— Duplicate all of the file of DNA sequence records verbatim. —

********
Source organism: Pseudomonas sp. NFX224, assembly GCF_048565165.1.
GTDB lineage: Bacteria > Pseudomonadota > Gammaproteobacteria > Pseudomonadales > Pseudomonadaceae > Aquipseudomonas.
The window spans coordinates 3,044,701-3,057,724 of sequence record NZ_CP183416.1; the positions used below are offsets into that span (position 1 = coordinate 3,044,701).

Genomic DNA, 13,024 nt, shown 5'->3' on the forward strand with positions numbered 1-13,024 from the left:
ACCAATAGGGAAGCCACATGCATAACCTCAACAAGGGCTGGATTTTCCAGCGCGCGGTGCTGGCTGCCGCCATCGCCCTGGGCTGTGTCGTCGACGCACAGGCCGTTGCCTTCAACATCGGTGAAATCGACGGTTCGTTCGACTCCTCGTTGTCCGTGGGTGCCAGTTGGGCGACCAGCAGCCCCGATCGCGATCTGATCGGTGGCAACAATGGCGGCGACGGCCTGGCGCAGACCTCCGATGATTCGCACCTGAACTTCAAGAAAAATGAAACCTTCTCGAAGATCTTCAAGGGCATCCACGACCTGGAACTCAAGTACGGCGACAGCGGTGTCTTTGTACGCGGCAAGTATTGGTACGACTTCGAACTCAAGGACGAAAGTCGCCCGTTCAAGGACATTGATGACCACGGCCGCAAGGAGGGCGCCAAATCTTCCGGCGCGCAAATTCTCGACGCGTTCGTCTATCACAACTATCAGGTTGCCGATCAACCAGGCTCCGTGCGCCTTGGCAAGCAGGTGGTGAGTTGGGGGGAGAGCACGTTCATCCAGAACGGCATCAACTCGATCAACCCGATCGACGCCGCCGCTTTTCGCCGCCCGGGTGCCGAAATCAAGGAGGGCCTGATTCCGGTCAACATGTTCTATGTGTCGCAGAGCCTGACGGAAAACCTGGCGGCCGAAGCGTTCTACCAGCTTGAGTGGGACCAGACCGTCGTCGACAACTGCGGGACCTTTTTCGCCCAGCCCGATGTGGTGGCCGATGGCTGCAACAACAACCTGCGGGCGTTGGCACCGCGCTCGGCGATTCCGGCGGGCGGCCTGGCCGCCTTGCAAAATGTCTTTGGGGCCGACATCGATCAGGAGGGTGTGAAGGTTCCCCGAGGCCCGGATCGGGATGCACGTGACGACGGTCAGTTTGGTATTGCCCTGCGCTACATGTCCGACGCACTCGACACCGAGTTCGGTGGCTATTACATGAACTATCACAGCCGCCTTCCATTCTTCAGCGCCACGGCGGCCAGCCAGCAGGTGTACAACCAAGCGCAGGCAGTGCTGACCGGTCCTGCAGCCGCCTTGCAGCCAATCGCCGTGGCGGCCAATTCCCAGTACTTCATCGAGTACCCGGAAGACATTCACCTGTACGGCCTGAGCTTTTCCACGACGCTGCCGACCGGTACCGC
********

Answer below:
Source organism: Pseudomonas sp. NFX224, assembly GCF_048565165.1.
GTDB lineage: Bacteria > Pseudomonadota > Gammaproteobacteria > Pseudomonadales > Pseudomonadaceae > Aquipseudomonas.
The window spans coordinates 3,044,701-3,057,724 of sequence record NZ_CP183416.1; the positions used below are offsets into that span (position 1 = coordinate 3,044,701).

Genomic DNA, 13,024 nt, shown 5'->3' on the forward strand with positions numbered 1-13,024 from the left:
ACCAATAGGGAAGCCACATGCATAACCTCAACAAGGGCTGGATTTTCCAGCGCGCGGTGCTGGCTGCCGCCATCGCCCTGGGCTGTGTCGTCGACGCACAGGCCGTTGCCTTCAACATCGGTGAAATCGACGGTTCGTTCGACTCCTCGTTGTCCGTGGGTGCCAGTTGGGCGACCAGCAGCCCCGATCGCGATCTGATCGGTGGCAACAATGGCGGCGACGGCCTGGCGCAGACCTCCGATGATTCGCACCTGAACTTCAAGAAAAATGAAACCTTCTCGAAGATCTTCAAGGGCATCCACGACCTGGAACTCAAGTACGGCGACAGCGGTGTCTTTGTACGCGGCAAGTATTGGTACGACTTCGAACTCAAGGACGAAAGTCGCCCGTTCAAGGACATTGATGACCACGGCCGCAAGGAGGGCGCCAAATCTTCCGGCGCGCAAATTCTCGACGCGTTCGTCTATCACAACTATCAGGTTGCCGATCAACCAGGCTCCGTGCGCCTTGGCAAGCAGGTGGTGAGTTGGGGGGAGAGCACGTTCATCCAGAACGGCATCAACTCGATCAACCCGATCGACGCCGCCGCTTTTCGCCGCCCGGGTGCCGAAATCAAGGAGGGCCTGATTCCGGTCAACATGTTCTATGTGTCGCAGAGCCTGACGGAAAACCTGGCGGCCGAAGCGTTCTACCAGCTTGAGTGGGACCAGACCGTCGTCGACAACTGCGGGACCTTTTTCGCCCAGCCCGATGTGGTGGCCGATGGCTGCAACAACAACCTGCGGGCGTTGGCACCGCGCTCGGCGATTCCGGCGGGCGGCCTGGCCGCCTTGCAAAATGTCTTTGGGGCCGACATCGATCAGGAGGGTGTGAAGGTTCCCCGAGGCCCGGATCGGGATGCACGTGACGACGGTCAGTTTGGTATTGCCCTGCGCTACATGTCCGACGCACTCGACACCGAGTTCGGTGGCTATTACATGAACTATCACAGCCGCCTTCCATTCTTCAGCGCCACGGCGGCCAGCCAGCAGGTGTACAACCAAGCGCAGGCAGTGCTGACCGGTCCTGCAGCCGCCTTGCAGCCAATCGCCGTGGCGGCCAATTCCCAGTACTTCATCGAGTACCCGGAAGACATTCACCTGTACGGCCTGAGCTTTTCCACGACGCTGCCGACCGGTACCGC